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Posts Tagged ‘twitter reaction’

SOPA – The Day The Internet Stood Still [INFOGRAPHIC]

On Wednesday, January 18th, 2012, tens of millions of internet users around the world protested against SOPA (Stop Online Privacy Act) and PIPA (Protect IP Act) in their tweets,  Facebook updates, emails and blog posts.

Within 16 hours of the blackout, some 2.4 million SOPA-related tweets were submitted on Twitter (surpassing the 2 million tweets related to Occupy Wall Street on November 15). By itself, the #WikipediaBlackout hashtag constituted 1 percent of all tweets made on that day.

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The Global Pulse Of Twitter [VIDEO]

In just five years Twitter has become a massively important tool and resource for the way that hundreds of millions of people share news, stories, thoughts and updates with friends, colleagues, family, brands, peers and clients around the world. Thanks to retweets, replies and direct messages, this information spreads at an incredible speed.

Over on the official Twitter blog, there’s a new look at this global pulse, and the way it moves and grows, particularly in light of the role that Twitter plays in coverage of major world events such as the 2010 World Cup, the royal wedding and the March 11 earthquake in Japan.

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What Do Your Customers Think? How To Use Twitter To Measure Emotional Reaction To Your Brand

I’ve written in more detail about Twitter search before but the service has a neat feature that allows you to use emoticons (aka smilies) to filter your results, and I wanted to touch upon that in this article.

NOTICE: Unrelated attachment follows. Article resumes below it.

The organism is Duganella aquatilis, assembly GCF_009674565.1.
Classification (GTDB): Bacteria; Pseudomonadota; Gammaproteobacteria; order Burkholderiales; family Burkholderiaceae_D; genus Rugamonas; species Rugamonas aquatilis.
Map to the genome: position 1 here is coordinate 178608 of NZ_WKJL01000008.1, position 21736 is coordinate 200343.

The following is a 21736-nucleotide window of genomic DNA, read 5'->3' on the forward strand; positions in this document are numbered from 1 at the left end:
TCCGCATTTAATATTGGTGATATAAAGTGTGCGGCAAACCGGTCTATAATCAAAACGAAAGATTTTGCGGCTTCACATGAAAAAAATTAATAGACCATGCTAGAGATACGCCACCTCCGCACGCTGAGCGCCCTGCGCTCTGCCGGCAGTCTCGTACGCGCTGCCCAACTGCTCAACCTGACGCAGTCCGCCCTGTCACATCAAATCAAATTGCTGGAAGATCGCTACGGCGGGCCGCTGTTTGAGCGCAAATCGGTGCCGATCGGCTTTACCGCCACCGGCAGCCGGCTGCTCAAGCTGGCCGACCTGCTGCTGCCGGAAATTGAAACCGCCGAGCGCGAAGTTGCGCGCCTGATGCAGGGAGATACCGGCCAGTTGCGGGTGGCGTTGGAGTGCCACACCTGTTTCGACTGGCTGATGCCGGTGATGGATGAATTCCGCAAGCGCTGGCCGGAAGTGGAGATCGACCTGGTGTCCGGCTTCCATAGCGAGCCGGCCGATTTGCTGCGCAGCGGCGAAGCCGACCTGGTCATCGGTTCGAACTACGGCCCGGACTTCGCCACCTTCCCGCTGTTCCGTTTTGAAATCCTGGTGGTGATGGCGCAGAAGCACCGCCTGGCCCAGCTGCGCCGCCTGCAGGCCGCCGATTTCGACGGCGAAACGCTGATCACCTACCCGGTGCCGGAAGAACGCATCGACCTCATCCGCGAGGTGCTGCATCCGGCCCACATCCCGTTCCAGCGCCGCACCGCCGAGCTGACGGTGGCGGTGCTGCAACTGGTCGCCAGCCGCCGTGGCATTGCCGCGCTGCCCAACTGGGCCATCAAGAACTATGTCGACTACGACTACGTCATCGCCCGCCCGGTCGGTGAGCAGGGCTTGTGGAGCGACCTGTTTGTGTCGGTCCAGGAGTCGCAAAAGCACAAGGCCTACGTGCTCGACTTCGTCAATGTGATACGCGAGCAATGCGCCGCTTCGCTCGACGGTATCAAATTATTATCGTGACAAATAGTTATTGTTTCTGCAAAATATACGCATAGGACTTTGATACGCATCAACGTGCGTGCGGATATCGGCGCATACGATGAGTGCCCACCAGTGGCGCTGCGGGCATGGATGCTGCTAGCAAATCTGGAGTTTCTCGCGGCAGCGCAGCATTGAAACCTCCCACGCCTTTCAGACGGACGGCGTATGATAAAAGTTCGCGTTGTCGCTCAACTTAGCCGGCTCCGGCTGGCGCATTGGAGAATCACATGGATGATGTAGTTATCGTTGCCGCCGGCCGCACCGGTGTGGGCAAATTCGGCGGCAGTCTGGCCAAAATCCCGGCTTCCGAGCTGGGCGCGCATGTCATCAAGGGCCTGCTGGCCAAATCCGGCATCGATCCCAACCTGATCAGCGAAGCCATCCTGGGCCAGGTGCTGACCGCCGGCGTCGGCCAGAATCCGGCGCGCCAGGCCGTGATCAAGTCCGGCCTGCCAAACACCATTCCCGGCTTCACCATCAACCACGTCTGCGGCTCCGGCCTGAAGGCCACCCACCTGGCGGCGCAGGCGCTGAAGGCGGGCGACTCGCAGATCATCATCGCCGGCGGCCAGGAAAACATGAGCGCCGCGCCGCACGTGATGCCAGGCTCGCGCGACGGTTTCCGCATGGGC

Let’s use the recently-launched iPad 2 as an example. At the time of writing, here’s a search for positive mentions of the device.

And here’s a search for negative.

Quite a difference. The item being searched for is identical, but because we used :) in the first search, and :( in the second, Twitter looks at the database with two kinds of eyes, and we end up with very different results.

What’s clever about this emotional search facility is it recognises similar smilies in the results – for example, :) will also return tweets that use :-) and :D . Hence, it’s less that Twitter search is looking for :) specifically, but rather is interpreting and applying that as a kind of sentiment filter.

This is obviously of huge benefit for brands and marketers, especially around new product and service launches. Celebrities and producers could use this service to track reactions to movies, TV shows and pop albums. Politicians could gauge the response to bills and speeches. Restaurants can use variations on this search to keep dibs on their customers… and how well that new (and very expensive) head chef is working out.

The best part? In my experience it’s really underused, so it’s a fantastic (and free) way to grab an important advantage over your competition. And PS: You can track reactions to their products and services, too.